The top US cybersecurity policy diplomat, Rob strayer, praised Germany’s strict security standards for 5G network providers on Wednesday. The requirements include sections that call for the providers to utilize “trustworthy” equipment suppliers who comply with national security regulations related to secrecy and data protection.
The issue of course being that Huawei in particular has some managerial, best practices and compliance issues in this area as seen in previous reports such as the UK’s Huawei Cyber Security Evaluation Centre. Rob strayer believes that this would “lead inevitably” to a banning of Huawei as an equipment provider.
Strayer additionally indicated that this may be a turnabout in US policy of cutting out Huawei away from blanket bans which they have rather unsuccessfully lobbied for so far, outside of a few countries such as Australia. Strayer’s own words were “At this point we’re looking for governments to adopt security standards like we’re seeing in Germany.” Hence it may be credible to believe that in the next few months the USA and their cybersecurity diplomatic teams such as the ones under Strayer, will be doing their best to convince respective countries of the security inadequacies of Huawei as a 5G equipment provider.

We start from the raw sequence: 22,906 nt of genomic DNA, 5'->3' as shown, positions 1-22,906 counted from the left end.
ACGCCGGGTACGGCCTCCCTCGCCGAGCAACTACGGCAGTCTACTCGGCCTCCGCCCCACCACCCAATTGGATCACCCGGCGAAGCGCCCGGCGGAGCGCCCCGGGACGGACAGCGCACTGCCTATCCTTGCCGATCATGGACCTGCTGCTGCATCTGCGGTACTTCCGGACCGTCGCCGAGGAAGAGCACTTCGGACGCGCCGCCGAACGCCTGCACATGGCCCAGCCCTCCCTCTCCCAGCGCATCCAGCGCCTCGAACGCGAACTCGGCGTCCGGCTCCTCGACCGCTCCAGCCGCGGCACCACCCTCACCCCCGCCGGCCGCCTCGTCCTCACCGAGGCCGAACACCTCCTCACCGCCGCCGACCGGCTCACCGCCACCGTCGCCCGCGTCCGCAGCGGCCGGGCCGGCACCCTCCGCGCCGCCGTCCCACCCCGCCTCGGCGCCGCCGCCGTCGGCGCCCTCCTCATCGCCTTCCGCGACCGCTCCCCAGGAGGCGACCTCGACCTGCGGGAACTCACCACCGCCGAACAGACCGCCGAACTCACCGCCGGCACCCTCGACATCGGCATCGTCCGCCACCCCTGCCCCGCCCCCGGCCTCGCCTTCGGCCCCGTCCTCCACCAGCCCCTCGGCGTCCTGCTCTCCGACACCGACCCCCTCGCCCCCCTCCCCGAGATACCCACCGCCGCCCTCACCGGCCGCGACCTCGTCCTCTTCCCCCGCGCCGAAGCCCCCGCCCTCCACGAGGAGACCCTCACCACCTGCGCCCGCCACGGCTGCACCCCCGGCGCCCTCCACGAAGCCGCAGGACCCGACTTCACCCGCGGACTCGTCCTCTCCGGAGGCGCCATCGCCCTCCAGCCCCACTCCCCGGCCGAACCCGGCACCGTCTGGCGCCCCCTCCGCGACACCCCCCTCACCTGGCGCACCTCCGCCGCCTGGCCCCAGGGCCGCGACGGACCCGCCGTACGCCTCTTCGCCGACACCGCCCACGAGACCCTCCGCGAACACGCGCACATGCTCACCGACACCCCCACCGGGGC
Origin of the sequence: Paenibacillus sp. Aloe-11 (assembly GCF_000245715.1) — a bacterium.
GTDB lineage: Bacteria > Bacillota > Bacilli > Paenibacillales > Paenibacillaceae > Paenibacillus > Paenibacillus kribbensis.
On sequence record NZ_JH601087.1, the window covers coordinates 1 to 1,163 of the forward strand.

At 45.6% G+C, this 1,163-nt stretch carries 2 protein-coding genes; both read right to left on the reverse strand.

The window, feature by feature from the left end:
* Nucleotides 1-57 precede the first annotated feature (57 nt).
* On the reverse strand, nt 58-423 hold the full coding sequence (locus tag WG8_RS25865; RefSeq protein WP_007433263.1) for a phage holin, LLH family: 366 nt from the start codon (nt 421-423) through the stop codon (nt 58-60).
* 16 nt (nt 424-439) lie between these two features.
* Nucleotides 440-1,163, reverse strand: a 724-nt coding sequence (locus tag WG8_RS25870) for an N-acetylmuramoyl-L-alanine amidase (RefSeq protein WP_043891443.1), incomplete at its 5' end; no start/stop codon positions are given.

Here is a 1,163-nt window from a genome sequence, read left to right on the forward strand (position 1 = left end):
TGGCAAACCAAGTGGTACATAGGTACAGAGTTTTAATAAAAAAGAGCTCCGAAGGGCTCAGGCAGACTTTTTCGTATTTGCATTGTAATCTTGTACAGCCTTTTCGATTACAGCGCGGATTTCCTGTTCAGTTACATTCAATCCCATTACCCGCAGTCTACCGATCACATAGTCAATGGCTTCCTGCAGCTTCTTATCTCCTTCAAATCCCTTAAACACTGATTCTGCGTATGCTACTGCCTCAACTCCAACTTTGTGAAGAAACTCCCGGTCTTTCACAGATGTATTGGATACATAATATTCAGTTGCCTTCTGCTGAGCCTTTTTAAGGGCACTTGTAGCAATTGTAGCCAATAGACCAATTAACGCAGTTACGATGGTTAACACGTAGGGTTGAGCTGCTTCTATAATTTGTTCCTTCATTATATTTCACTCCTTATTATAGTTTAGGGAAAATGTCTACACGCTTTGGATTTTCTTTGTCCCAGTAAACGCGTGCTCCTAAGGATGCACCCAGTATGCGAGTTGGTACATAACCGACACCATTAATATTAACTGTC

Huawei on its part has been attempting to fight this through its multi-billion-dollar cybersecurity initiative which includes such projects as the Cybersecurity Transparency centre in Brussels. https://5g.security/5g-security/huawei-opens-a-cyber-security-transparency-center-in-brussels/
For more information on the Huawei USA issue, check out my extensive article on the Geopolitics of 5G https://5g.security/geopolitics-of-5g-massive-critical-iot/
Luka Ivezic is an independent consultant and author exploring geopolitical and socioeconomic implications of emerging technologies such as 5G, Artificial Intelligence (AI) and Internet of Things (IoT). To better observe policy discussions and societal attitudes towards early adoptions of emerging technologies, Luka spent last five years living between US, UK, Denmark, Singapore, Japan and Canada. This has given him a unique perspective on how emerging technologies shape different societies, and how different cultures determine technological development.